New approaches to recovery residual low temperature energy

$20,000 USD
Challenge closed

Challenge overview

OVERVIEW

The purpose of this Challenge is to find new, innovative approaches to efficient and cost-effective recovery of residual low temperature energy that remains in the process streams after the primary process is complete.

The efficient recovery of waste heat generated by modern industrial process equipment has enormous potential at a wide range of sites globally. Part of this generated heat in the form of high temperature (>100°C) energy is used to produce electricity. However, at least half, and most likely even more, of this heat remains unused in the form of residual low temperature (40-60°C) heat energy (this can be >100 MWth for a single large industrial application, and typical industrial sites may have many applications). Commonly, water evaporation is used to reject the heat to the atmosphere through cooling towers.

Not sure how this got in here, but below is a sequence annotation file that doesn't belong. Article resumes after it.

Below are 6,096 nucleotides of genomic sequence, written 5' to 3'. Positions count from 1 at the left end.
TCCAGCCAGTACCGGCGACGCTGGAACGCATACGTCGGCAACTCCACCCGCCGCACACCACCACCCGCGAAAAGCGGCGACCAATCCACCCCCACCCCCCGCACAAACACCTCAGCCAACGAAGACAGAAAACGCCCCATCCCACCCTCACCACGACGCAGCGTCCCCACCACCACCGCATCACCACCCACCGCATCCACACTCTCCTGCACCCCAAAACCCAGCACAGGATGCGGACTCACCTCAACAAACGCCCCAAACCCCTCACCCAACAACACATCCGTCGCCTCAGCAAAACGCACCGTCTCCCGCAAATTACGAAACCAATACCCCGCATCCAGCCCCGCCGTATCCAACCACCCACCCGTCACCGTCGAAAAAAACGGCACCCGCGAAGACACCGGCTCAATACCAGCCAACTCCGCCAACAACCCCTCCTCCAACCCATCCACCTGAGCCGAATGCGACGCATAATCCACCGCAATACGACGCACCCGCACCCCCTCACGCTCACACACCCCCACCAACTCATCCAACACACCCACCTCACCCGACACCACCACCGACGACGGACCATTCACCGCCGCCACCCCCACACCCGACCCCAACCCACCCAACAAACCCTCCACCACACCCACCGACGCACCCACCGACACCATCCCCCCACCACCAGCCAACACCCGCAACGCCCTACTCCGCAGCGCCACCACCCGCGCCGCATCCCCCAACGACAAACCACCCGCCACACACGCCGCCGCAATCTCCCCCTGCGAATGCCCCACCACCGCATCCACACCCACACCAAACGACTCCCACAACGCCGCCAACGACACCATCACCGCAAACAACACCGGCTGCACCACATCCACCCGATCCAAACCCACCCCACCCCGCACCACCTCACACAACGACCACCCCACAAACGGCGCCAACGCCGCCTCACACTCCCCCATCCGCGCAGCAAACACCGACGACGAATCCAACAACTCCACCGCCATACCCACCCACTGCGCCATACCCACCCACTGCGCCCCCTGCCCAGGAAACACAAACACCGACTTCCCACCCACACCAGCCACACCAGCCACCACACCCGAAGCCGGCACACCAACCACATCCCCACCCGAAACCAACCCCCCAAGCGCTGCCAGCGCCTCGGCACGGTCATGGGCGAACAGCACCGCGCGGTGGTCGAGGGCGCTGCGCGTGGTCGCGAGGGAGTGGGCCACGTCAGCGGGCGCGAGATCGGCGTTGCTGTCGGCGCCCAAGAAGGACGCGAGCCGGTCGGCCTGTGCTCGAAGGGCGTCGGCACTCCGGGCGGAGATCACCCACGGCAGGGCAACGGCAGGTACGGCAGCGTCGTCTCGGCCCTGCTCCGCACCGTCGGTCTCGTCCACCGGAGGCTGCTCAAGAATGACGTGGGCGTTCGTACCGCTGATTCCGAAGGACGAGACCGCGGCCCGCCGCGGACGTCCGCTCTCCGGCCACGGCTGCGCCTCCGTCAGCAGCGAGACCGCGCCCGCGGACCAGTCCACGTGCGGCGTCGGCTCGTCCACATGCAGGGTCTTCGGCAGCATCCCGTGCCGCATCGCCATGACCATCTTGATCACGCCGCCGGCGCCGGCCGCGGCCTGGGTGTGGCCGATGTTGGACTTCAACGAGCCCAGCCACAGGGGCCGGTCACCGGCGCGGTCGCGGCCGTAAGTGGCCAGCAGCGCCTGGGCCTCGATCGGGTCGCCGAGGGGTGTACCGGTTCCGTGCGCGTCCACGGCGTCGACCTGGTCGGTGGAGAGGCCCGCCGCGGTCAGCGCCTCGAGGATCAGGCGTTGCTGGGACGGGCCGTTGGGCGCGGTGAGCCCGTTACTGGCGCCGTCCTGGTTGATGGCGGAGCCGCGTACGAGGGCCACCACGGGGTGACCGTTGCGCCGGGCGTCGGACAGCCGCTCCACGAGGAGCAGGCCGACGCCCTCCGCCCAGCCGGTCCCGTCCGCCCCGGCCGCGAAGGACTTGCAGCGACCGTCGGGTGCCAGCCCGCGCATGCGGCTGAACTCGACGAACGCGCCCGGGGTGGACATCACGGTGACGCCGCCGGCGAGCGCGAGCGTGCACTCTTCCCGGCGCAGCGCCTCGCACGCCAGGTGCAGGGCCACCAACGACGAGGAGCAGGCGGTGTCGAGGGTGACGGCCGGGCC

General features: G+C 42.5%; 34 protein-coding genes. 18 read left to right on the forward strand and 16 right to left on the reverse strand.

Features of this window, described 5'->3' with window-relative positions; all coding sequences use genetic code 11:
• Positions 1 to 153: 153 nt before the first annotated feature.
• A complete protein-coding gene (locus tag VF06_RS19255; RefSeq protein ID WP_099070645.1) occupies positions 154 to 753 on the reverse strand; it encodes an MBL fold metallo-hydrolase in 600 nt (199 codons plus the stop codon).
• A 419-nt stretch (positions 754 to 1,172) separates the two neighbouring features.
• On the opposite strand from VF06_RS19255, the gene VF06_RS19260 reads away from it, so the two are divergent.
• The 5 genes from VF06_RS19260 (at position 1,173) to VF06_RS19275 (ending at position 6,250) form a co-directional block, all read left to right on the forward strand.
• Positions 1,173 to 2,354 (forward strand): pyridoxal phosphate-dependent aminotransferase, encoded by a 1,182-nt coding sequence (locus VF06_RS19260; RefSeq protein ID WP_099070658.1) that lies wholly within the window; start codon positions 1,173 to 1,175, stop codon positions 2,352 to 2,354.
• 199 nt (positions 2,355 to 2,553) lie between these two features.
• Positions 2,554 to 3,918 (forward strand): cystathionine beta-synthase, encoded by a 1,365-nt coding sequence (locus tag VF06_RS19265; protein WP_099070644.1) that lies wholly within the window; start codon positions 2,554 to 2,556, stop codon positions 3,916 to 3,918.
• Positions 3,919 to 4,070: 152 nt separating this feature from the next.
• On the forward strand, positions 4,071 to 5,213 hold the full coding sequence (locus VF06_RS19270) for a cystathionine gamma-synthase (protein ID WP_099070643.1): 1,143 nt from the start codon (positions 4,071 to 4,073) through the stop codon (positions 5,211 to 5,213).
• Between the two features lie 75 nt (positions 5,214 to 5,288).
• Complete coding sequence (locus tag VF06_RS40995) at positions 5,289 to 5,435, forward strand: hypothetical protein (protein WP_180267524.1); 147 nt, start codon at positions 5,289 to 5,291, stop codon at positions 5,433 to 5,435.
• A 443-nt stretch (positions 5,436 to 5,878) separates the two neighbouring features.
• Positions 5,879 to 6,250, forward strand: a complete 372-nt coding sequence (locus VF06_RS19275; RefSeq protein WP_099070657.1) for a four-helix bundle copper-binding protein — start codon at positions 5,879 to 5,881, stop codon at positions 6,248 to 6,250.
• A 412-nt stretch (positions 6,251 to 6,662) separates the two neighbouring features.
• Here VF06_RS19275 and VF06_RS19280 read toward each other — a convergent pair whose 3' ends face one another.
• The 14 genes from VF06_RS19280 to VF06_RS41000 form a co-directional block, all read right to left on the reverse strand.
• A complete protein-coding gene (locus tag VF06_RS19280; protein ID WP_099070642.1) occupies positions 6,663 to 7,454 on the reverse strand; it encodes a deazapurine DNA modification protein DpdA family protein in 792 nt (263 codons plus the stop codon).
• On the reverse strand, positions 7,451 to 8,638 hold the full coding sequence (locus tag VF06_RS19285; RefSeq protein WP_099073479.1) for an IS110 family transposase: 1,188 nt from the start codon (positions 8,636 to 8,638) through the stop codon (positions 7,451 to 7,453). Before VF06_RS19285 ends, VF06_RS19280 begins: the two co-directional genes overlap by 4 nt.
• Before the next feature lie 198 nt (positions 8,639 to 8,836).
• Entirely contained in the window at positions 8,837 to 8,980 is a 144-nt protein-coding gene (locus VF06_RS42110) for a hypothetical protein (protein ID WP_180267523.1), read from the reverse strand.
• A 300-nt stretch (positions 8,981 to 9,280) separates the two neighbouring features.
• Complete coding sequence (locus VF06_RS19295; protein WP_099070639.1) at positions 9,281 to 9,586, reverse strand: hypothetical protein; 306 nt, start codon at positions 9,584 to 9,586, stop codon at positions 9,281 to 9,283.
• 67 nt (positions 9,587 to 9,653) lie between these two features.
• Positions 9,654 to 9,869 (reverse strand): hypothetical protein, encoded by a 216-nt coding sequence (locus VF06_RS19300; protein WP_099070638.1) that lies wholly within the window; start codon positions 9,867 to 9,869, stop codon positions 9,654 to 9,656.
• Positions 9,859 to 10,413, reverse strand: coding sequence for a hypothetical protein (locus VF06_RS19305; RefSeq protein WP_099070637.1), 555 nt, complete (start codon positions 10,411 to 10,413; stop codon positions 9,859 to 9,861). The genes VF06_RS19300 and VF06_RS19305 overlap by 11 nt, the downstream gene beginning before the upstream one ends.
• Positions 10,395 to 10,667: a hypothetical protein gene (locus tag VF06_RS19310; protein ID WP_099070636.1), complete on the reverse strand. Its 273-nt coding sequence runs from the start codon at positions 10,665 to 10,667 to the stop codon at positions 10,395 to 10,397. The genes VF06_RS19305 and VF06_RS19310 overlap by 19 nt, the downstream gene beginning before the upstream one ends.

Several technologies have been tried to recover this residual low temperature. Unfortunately, these technologies all turned out to be economically unsustainable for this purpose. As a result, the low temperature heat energy is not currently utilized at scale. This results in the loss of potentially monetizable value.

The goal of this Challenge is to find new, innovative approaches to efficient and cost-effective recovery of residual low temperature (40-60°C) energy. Its objective is two-fold:

  1. To monetize the intrinsic value of the residual low temperature heat by transforming it into forms of energy that can be re-used both locally after being collected and exported.
  2. Reduce GHG emissions